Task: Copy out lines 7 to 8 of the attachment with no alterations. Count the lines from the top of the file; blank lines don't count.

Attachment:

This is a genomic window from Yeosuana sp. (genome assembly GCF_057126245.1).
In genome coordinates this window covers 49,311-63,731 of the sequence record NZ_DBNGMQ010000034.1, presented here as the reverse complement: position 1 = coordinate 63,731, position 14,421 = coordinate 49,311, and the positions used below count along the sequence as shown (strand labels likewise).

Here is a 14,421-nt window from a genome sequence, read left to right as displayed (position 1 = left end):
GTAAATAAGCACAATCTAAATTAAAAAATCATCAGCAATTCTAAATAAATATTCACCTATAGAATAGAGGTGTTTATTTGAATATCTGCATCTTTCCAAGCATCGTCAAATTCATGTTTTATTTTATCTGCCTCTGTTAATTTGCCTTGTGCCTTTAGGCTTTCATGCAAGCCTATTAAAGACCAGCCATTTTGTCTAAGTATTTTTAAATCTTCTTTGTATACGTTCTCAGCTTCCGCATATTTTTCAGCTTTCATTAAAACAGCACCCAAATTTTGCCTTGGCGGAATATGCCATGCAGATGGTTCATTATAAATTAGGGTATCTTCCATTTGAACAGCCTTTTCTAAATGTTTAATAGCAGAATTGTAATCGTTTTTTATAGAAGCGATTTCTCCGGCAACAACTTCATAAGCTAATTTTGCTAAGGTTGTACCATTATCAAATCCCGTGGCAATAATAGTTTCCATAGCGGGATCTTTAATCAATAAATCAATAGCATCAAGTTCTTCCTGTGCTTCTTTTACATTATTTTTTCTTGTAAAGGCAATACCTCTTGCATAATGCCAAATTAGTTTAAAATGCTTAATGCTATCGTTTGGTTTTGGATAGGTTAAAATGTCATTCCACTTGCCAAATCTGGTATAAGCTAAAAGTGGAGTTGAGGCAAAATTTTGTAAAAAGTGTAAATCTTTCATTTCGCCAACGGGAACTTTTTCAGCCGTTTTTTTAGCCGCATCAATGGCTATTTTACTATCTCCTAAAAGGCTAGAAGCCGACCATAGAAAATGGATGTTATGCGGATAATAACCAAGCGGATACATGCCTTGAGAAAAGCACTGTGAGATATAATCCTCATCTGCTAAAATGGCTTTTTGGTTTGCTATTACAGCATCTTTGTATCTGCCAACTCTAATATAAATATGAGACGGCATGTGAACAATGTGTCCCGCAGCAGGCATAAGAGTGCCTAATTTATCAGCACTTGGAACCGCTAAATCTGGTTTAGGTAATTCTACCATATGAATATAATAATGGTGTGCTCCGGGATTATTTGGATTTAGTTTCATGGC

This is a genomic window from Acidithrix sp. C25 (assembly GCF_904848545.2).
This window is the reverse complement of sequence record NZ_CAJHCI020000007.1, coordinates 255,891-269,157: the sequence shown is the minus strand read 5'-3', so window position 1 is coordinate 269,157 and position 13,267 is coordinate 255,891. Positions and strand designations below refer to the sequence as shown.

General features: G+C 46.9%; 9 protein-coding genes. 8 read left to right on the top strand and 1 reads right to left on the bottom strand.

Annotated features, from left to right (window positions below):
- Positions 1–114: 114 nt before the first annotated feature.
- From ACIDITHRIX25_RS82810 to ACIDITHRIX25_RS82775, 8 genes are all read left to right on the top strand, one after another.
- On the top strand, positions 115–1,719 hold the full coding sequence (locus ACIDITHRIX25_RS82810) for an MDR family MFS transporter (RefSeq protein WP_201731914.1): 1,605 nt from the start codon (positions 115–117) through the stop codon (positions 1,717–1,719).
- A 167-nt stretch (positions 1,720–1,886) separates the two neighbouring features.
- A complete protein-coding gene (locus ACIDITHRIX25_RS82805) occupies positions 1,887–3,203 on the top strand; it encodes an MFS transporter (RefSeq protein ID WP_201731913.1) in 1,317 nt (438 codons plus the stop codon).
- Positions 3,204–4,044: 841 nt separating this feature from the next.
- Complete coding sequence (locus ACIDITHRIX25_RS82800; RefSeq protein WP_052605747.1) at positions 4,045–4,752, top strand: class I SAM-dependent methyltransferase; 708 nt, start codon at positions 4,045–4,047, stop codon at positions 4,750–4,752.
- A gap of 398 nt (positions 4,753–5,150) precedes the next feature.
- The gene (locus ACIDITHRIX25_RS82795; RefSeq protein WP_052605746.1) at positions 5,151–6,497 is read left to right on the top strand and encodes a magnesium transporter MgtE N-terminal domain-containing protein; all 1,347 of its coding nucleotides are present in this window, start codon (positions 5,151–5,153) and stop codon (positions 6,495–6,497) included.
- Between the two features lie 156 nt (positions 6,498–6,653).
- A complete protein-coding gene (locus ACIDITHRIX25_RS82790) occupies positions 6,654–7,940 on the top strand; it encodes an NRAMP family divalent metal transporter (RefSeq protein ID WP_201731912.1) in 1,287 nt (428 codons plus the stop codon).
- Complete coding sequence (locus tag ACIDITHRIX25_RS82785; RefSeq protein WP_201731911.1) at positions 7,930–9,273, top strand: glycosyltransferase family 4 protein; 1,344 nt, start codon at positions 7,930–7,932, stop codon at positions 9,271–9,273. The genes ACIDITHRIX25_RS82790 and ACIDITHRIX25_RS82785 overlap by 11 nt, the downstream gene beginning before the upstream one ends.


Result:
General features: G+C 46.9%; 9 protein-coding genes. 8 read left to right on the top strand and 1 reads right to left on the bottom strand.

Annotated features, from left to right (window positions below):